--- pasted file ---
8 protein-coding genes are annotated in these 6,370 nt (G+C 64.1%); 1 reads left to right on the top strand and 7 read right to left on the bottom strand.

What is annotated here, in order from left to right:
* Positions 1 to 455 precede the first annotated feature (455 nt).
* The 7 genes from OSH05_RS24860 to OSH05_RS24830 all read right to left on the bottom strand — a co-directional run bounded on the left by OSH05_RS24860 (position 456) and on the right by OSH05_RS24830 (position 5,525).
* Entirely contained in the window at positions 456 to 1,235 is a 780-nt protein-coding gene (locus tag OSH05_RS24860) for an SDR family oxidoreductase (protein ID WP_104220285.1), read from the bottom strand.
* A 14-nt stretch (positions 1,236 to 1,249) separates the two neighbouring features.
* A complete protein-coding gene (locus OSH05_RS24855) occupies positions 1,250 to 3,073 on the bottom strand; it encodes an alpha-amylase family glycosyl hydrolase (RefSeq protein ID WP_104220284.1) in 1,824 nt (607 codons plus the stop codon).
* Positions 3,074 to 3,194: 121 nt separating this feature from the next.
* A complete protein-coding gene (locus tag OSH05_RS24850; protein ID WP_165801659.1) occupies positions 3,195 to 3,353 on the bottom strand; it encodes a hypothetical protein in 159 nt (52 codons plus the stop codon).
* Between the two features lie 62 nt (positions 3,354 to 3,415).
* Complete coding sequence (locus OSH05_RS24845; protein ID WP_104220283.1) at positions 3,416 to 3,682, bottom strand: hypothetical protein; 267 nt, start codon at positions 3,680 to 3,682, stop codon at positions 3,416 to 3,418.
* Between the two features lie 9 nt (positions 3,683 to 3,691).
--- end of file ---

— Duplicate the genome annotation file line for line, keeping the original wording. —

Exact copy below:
8 protein-coding genes are annotated in these 6,370 nt (G+C 64.1%); 1 reads left to right on the top strand and 7 read right to left on the bottom strand.

What is annotated here, in order from left to right:
* Positions 1 to 455 precede the first annotated feature (455 nt).
* The 7 genes from OSH05_RS24860 to OSH05_RS24830 all read right to left on the bottom strand — a co-directional run bounded on the left by OSH05_RS24860 (position 456) and on the right by OSH05_RS24830 (position 5,525).
* Entirely contained in the window at positions 456 to 1,235 is a 780-nt protein-coding gene (locus tag OSH05_RS24860) for an SDR family oxidoreductase (protein ID WP_104220285.1), read from the bottom strand.
* A 14-nt stretch (positions 1,236 to 1,249) separates the two neighbouring features.
* A complete protein-coding gene (locus OSH05_RS24855) occupies positions 1,250 to 3,073 on the bottom strand; it encodes an alpha-amylase family glycosyl hydrolase (RefSeq protein ID WP_104220284.1) in 1,824 nt (607 codons plus the stop codon).
* Positions 3,074 to 3,194: 121 nt separating this feature from the next.
* A complete protein-coding gene (locus tag OSH05_RS24850; protein ID WP_165801659.1) occupies positions 3,195 to 3,353 on the bottom strand; it encodes a hypothetical protein in 159 nt (52 codons plus the stop codon).
* Between the two features lie 62 nt (positions 3,354 to 3,415).
* Complete coding sequence (locus OSH05_RS24845; protein ID WP_104220283.1) at positions 3,416 to 3,682, bottom strand: hypothetical protein; 267 nt, start codon at positions 3,680 to 3,682, stop codon at positions 3,416 to 3,418.
* Between the two features lie 9 nt (positions 3,683 to 3,691).